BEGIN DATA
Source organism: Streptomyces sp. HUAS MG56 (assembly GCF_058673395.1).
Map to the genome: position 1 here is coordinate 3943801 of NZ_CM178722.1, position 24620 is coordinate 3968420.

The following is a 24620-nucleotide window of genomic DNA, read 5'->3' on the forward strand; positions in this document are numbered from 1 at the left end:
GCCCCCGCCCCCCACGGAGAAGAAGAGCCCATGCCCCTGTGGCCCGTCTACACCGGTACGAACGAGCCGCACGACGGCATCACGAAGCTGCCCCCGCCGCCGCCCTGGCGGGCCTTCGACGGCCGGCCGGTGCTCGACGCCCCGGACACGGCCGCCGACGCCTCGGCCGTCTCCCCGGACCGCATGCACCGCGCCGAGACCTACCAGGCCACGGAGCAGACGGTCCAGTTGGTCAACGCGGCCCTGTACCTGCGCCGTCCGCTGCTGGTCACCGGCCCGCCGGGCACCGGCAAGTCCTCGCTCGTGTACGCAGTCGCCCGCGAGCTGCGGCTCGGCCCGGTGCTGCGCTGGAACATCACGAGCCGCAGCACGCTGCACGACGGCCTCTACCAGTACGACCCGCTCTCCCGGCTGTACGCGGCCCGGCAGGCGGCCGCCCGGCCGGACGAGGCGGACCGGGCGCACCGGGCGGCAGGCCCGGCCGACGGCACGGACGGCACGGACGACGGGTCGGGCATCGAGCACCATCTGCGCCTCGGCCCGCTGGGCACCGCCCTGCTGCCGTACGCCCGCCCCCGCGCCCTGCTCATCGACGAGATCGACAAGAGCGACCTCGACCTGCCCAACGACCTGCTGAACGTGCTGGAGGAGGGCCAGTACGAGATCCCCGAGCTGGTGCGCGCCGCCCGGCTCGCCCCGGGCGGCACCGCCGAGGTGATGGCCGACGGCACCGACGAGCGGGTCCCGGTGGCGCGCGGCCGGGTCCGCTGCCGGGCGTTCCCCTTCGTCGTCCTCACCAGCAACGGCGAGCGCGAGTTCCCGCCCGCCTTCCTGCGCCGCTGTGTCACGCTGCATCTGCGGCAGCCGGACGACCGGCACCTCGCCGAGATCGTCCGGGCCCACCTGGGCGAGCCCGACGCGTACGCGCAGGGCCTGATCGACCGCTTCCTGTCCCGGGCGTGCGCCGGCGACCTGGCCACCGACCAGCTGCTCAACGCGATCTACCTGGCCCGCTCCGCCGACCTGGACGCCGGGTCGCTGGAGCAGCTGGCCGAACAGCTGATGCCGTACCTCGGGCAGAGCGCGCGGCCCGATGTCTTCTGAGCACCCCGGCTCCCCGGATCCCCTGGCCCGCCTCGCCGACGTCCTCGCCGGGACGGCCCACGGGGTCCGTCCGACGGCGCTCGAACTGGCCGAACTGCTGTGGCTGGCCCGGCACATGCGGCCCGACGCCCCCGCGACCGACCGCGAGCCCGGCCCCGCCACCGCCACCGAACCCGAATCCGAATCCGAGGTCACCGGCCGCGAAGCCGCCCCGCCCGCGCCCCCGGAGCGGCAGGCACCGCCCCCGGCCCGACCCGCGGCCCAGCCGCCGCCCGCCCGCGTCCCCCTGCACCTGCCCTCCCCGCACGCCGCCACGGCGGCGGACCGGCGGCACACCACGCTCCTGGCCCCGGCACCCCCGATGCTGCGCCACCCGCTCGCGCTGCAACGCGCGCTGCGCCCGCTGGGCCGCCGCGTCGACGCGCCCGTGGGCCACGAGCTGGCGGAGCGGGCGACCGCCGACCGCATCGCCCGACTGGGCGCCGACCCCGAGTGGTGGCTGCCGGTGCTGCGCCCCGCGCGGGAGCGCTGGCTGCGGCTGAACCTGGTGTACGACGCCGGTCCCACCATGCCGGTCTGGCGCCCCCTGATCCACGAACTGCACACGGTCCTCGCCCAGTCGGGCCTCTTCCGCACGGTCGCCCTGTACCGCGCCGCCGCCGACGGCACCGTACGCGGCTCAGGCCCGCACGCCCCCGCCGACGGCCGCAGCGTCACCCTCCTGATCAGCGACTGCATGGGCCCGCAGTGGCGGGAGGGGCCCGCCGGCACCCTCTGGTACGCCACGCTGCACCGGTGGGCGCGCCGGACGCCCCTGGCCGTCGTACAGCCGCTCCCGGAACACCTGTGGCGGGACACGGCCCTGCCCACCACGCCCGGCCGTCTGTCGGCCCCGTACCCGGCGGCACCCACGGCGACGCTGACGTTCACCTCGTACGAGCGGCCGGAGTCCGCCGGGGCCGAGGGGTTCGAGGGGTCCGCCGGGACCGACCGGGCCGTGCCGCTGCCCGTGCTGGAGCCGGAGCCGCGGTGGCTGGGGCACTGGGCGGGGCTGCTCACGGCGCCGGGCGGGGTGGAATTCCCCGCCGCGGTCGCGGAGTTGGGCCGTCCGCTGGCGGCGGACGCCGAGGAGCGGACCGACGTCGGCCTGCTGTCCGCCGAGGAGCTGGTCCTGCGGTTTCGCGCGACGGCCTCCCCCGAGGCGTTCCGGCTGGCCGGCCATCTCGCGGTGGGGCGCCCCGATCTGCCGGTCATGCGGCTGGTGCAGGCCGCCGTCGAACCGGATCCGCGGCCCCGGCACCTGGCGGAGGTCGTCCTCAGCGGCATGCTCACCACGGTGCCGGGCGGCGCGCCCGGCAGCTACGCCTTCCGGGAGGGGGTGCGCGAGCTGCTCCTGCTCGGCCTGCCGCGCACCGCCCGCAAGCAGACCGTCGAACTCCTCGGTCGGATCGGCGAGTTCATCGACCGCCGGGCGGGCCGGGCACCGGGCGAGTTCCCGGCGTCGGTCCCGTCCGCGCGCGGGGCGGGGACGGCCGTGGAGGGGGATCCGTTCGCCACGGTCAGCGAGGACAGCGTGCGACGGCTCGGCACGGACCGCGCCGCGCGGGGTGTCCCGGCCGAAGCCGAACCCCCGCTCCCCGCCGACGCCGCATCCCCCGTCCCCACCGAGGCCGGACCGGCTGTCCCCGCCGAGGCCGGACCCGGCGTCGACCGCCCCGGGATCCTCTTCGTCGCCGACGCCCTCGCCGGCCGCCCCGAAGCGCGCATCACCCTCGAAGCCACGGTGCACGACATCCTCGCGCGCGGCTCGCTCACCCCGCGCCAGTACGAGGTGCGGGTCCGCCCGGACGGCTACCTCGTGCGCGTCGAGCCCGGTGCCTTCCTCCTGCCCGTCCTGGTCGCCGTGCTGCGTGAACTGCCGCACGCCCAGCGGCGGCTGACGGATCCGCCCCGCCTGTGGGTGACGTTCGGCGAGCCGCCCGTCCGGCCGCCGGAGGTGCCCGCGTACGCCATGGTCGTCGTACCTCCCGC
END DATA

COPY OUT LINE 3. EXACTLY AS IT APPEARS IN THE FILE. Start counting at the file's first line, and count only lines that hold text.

The following is a 24620-nucleotide window of genomic DNA, read 5'->3' on the forward strand; positions in this document are numbered from 1 at the left end: